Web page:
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International Trade in Art

  • Günther Schulze

This paper investigates the extent to which trade theory is applicable for explaining trade in art. Reproducible art is distinguished from unique art and it is argued that the trade in reproducible art is, at least in principle, governed by the same economic laws as trade in other differentiated products. However, trade theory needs to be amended in order to account for the addictive character of art consumption: culture specific consumption capital is built up with art consumption. Moreover, trade in unique art is mainly trade between consumers, a phenomenon largely ignored by standard trade theory. Empirical evidence on trade in art is presented and a gravity model of international trade in works of art is estimated. Finally, the paper discusses open questions for future research. Copyright Kluwer Academic Publishers 1999

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File URL: http://hdl.handle.net/10.1023/A:1007551515187
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Article provided by Springer in its journal Journal of Cultural Economics.

Volume (Year): 23 (1999)
Issue (Month): 1 (March)
Pages: 109-136

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Handle: RePEc:kap:jculte:v:23:y:1999:i:1:p:109-136
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  1. Deardorff, A.V., 1995. "Determinants of Bilateral Trade : Does Gravity Work in a Neoclassical World?," Papers 95-05, Michigan - Center for Research on Economic & Social Theory.
  2. David Throsby, 2011. "Cultural Capital," Chapters, in: A Handbook of Cultural Economics, Second Edition, chapter 20 Edward Elgar.
  3. Throsby, David, 1994. "The Production and Consumption of the Arts: A View of Cultural Economics," Journal of Economic Literature, American Economic Association, vol. 32(1), pages 1-29, March.
  4. Schulze, Gunther G & Ursprung, Heinrich W, 2000. " La donna e mobile--Or Is She? Voter Preferences and Public Support for the Performing Arts," Public Choice, Springer, vol. 102(1-2), pages 131-49, January.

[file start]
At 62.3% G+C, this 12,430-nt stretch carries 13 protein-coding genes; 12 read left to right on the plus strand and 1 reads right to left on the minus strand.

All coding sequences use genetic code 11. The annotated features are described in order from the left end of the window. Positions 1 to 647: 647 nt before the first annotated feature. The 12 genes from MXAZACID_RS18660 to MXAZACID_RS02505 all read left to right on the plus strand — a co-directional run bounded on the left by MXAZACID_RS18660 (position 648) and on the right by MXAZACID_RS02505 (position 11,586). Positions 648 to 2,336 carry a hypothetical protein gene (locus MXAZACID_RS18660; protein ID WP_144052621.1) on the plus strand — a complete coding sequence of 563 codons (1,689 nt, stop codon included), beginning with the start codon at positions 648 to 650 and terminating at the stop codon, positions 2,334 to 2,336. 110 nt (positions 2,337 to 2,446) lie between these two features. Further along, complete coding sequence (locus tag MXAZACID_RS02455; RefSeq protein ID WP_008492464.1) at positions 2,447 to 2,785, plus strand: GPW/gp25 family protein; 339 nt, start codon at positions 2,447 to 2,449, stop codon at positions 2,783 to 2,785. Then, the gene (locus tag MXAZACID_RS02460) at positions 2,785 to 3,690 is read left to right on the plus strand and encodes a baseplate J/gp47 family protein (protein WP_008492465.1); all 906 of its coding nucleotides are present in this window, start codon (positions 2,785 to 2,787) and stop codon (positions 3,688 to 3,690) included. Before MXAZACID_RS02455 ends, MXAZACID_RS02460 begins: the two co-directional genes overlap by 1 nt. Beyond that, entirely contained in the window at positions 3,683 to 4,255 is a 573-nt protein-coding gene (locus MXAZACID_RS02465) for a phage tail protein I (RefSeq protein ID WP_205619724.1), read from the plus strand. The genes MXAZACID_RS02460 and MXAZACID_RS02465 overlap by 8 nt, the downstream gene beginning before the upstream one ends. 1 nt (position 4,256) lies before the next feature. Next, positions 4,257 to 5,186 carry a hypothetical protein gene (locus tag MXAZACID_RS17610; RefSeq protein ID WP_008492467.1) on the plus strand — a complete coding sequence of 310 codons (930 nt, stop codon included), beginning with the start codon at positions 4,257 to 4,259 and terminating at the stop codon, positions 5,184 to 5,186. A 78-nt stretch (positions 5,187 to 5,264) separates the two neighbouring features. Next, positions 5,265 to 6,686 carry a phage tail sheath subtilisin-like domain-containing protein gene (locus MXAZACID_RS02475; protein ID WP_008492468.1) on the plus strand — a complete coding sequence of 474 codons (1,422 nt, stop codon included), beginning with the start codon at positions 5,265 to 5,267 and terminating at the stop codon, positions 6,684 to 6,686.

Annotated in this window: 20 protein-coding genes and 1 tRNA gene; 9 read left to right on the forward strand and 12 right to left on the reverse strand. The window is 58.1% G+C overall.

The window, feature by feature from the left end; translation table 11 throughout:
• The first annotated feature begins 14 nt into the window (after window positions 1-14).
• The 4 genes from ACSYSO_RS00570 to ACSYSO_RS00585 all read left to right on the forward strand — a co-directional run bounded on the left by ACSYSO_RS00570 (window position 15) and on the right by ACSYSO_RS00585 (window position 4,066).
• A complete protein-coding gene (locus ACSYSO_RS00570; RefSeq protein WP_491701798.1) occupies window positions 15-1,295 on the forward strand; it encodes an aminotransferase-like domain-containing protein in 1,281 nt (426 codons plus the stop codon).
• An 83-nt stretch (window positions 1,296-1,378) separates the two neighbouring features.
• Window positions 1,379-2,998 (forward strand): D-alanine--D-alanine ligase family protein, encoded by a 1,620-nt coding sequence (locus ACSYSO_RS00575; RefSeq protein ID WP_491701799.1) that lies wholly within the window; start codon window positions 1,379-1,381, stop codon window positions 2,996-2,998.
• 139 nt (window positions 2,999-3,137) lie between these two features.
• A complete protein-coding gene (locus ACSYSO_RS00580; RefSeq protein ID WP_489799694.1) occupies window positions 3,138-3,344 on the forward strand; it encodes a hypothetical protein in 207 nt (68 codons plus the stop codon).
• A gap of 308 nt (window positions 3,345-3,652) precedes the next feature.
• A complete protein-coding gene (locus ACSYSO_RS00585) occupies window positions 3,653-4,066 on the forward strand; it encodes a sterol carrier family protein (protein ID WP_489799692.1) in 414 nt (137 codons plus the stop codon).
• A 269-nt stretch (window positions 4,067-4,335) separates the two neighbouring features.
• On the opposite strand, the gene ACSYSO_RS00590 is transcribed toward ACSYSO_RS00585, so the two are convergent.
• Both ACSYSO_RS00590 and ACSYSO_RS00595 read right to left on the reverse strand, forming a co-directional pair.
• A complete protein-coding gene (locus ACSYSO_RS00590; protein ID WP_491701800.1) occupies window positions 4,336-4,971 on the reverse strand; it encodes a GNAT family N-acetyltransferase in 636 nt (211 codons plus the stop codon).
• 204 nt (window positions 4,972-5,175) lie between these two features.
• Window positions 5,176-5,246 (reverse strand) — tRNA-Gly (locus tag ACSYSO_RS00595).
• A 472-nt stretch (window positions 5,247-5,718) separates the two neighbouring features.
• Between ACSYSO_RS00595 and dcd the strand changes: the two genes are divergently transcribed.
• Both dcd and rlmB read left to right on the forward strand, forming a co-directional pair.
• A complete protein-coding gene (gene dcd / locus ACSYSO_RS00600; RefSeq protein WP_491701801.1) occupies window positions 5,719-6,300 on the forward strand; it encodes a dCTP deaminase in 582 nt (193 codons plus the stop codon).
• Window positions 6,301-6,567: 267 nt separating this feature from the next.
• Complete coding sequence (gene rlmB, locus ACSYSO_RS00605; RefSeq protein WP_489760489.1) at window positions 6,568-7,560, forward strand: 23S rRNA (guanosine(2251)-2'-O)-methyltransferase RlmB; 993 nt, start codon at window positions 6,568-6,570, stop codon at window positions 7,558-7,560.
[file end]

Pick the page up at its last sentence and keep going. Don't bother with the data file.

5. Dixit, Avinash K & Stiglitz, Joseph E, 1975. "Monopolistic Competition and Optimum Product Diversity," The Warwick Economics Research Paper Series (TWERPS) 64, University of Warwick, Department of Economics.
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  7. Ethier, Wilfred J., 1984. "Higher dimensional issues in trade theory," Handbook of International Economics, in: R. W. Jones & P. B. Kenen (ed.), Handbook of International Economics, edition 1, volume 1, chapter 3, pages 131-184 Elsevier.
  8. Deardoff, A.V., 1995. "Determinants of Bilateral Trade: Does Gravity Work in a Neoclassical World?," Working Papers 382, Research Seminar in International Economics, University of Michigan.
  9. Gordon Burt, 1997. "Cultural Convergence in Historical Cultural Space-Time," Journal of Cultural Economics, Springer, vol. 21(4), pages 291-305, December.
  10. Stigler, George J & Becker, Gary S, 1977. "De Gustibus Non Est Disputandum," American Economic Review, American Economic Association, vol. 67(2), pages 76-90, March.
  11. Günther Schulze & Anselm Rose, 1998. "Public Orchestra Funding in Germany – An Empirical Investigation," Journal of Cultural Economics, Springer, vol. 22(4), pages 227-247, December.
  12. Deardorff, Alan V., 1984. "Testing trade theories and predicting trade flows," Handbook of International Economics, in: R. W. Jones & P. B. Kenen (ed.), Handbook of International Economics, edition 1, volume 1, chapter 10, pages 467-517 Elsevier.
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